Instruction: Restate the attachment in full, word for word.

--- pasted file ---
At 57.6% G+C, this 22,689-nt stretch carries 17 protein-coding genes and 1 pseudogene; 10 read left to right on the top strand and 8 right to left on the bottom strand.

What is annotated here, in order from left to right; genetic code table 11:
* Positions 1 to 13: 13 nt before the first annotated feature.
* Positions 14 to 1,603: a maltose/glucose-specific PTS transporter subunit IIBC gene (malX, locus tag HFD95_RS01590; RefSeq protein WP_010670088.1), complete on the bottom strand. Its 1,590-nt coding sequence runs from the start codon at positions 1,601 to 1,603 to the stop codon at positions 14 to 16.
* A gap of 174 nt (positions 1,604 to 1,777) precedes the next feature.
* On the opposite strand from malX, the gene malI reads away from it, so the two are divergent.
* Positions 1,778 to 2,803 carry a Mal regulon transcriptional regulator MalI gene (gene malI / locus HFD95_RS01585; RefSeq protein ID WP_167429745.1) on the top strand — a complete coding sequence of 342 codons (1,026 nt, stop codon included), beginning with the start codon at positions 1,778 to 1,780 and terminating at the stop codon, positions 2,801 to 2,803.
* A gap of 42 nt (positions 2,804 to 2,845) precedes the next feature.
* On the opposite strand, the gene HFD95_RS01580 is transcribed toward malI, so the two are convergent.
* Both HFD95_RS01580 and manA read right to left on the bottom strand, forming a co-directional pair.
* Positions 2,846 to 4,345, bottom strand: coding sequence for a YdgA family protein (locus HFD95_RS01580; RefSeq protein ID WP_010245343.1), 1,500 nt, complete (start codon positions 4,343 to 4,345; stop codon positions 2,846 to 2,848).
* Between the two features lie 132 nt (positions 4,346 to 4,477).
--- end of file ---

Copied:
At 57.6% G+C, this 22,689-nt stretch carries 17 protein-coding genes and 1 pseudogene; 10 read left to right on the top strand and 8 right to left on the bottom strand.

What is annotated here, in order from left to right; genetic code table 11:
* Positions 1 to 13: 13 nt before the first annotated feature.
* Positions 14 to 1,603: a maltose/glucose-specific PTS transporter subunit IIBC gene (malX, locus tag HFD95_RS01590; RefSeq protein WP_010670088.1), complete on the bottom strand. Its 1,590-nt coding sequence runs from the start codon at positions 1,601 to 1,603 to the stop codon at positions 14 to 16.
* A gap of 174 nt (positions 1,604 to 1,777) precedes the next feature.
* On the opposite strand from malX, the gene malI reads away from it, so the two are divergent.
* Positions 1,778 to 2,803 carry a Mal regulon transcriptional regulator MalI gene (gene malI / locus HFD95_RS01585; RefSeq protein ID WP_167429745.1) on the top strand — a complete coding sequence of 342 codons (1,026 nt, stop codon included), beginning with the start codon at positions 1,778 to 1,780 and terminating at the stop codon, positions 2,801 to 2,803.
* A gap of 42 nt (positions 2,804 to 2,845) precedes the next feature.
* On the opposite strand, the gene HFD95_RS01580 is transcribed toward malI, so the two are convergent.
* Both HFD95_RS01580 and manA read right to left on the bottom strand, forming a co-directional pair.
* Positions 2,846 to 4,345, bottom strand: coding sequence for a YdgA family protein (locus HFD95_RS01580; RefSeq protein ID WP_010245343.1), 1,500 nt, complete (start codon positions 4,343 to 4,345; stop codon positions 2,846 to 2,848).
* Between the two features lie 132 nt (positions 4,346 to 4,477).